In the study, The Quest to Die with Dignity, Georgia Health Decisions found that many people fear the process of dying more than death, itself. Technology has robbed us of our ability to die with dignity, and we want, instead, to die in more familiar surroundings supported by our loved ones, and not isolated in an intensive care room hooked up to machines. We don't believe our current health care system supports the way we want to die - that there's so much focus on curing that we neglect the dying process and ignore the wishes of those going through it. Many things like insurance coverage, managed care, and lost relationships with physicians figure into this frustration. We're concerned about how our families will be affected, emotionally and financially, and this is the biggest factor in making decisions about our care at the end of life, and also the main motivation for completing an advance directive - to relieve our families of financial burden and guilt. Yet the process for completing and using an advance directive is a problem. We hesitate to put our wishes in writing because we think the system might give up on us too quickly. And the documents themselves are confusing and legalistic; we think we need a lawyer to fill one out, and therefore, it must be expensive, and so, we do nothing.
Reasons We Don't Plan for Final Health Care
- It's sad, depressing
- It's uncomfortable
- It reminds me I'm mortal
- I'm afraid of the unknown
- I don't want to burden my loved ones
- Dying is off in the future
- Talking about it might make it happen!
Basically, we don't want to talk about it, and we have a whole list of excuses to choose from. (Read above list aloud) . . . and finally, I've already told my - you fill in the blank - that I don't want my life to be prolonged by being hooked up, and that should take care of it. Does one of these ring true for you? Well, if it does, you're not alone. That's the bad news.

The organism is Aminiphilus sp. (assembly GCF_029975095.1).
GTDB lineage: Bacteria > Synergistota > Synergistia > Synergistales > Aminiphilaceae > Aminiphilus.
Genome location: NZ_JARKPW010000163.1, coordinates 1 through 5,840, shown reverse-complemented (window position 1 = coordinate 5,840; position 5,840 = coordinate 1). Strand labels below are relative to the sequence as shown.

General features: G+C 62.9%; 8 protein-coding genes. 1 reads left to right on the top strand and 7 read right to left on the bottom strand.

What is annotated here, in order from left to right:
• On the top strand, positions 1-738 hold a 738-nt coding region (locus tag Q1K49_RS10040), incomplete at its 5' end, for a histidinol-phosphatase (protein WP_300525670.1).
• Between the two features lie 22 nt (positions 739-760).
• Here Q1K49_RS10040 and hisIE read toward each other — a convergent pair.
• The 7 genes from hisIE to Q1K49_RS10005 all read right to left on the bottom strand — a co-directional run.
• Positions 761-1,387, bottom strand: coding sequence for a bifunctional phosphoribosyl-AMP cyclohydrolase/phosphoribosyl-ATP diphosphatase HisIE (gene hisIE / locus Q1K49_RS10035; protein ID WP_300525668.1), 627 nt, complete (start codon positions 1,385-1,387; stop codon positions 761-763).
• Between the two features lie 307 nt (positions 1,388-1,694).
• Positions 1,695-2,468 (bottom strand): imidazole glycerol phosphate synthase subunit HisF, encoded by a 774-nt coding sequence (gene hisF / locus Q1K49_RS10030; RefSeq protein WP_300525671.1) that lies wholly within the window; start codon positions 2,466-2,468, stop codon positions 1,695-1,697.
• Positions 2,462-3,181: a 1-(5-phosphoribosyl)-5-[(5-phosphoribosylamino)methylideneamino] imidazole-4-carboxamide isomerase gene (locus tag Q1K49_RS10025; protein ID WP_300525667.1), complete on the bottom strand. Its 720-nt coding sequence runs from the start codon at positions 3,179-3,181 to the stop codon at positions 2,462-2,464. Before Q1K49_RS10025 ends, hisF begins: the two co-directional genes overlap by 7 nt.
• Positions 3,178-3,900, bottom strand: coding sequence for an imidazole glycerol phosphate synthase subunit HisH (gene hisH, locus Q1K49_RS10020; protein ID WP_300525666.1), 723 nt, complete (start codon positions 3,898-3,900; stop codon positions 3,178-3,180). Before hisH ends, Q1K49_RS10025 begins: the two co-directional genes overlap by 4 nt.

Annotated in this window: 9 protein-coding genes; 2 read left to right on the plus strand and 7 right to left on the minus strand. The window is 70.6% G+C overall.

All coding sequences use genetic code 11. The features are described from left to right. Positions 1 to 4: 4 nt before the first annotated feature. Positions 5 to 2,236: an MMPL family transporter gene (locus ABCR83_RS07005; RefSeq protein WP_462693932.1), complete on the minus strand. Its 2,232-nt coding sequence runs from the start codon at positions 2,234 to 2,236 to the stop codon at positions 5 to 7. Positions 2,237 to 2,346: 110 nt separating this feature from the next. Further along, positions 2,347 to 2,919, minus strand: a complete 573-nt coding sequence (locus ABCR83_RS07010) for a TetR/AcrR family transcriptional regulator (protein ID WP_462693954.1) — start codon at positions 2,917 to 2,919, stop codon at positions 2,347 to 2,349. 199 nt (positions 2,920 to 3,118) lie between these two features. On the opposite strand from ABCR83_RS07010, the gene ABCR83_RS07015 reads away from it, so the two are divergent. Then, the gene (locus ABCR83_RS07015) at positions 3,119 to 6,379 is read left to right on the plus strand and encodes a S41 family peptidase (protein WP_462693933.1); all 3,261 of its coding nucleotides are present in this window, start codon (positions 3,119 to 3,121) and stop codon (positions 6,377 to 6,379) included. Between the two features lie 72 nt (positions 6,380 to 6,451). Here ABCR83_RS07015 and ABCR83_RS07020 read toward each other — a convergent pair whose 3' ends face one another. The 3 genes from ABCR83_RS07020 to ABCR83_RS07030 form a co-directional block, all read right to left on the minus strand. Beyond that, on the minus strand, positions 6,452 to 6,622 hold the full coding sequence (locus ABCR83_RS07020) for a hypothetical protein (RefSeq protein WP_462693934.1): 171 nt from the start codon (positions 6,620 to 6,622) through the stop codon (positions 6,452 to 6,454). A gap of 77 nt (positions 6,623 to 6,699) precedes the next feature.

But now, there's good news.
Those of us at Redmond Regional Medical Center believe that change can, indeed, be made. That health professionals, and you - the consumers of these services - can work hand-in-hand to make things better. That's why we've joined with Georgia Health Decisions to do something about it here in Rome and Floyd County by sponsoring CRITICAL Conditions - a groundbreaking new project to help you and your families discuss and plan in advance for health care at the end of life - and to help your doctors and health professionals better understand and honor your decisions. The key to the program centers on the CRITICAL Conditions Planning Guide - a 3-step discussion tool to help people talk about their health care choices with family members. The first step is the Conversation Starter that takes people through some real-life situations to help them get over the hump and begin talking. These scenarios use a George-and-Martha type story to describe situations people often have to face. They offer some helpful definitions, then ask questions to get people talking. And they cover a variety of complex topics. People often think the only decision they will have to make is, "Should we pull the plug?" Unfortunately, a great many decisions must be made leading up to that question, and families will be called on to make them, whether they're prepared or not! These scenarios are real eye-openers in terms of describing these types of situations and the decisions that families may be called on to make.
Next, the Planning Guide has a personal worksheet that people can fill out individually, where they can elaborate on some of the topics they've just discussed. And finally, there's a Directive For Final Health Care - a new legal advance directive document that combines the former Living Will and the Durable Power of Attorney for Health Care in more understandable, "user-friendly" language.
The Planning Guide is a tested and proven tool in helping people overcome the barriers to talking about this difficult subject - to literally help them sit down at the kitchen table together and begin talking about their wishes before an end-of-life crisis occurs.
It's a gift . . . peace of mind!
But most important, our goal is to help you talk with your own family about your choices for final health care - before a crisis occurs. We all hope we have many healthy years ahead of us, but an emergency could happen tomorrow. Suppose it happens to your loved one. If it does, would you really know what to do? I encourage you today to obtain a CRITICAL Conditions Planning Guide and make an appointment with your family to sit down and talk. If you do that, you'll be giving them a gift -- peace of mind - and a life-long sense of assurance that they made the right choice for you when you could not make it for yourself.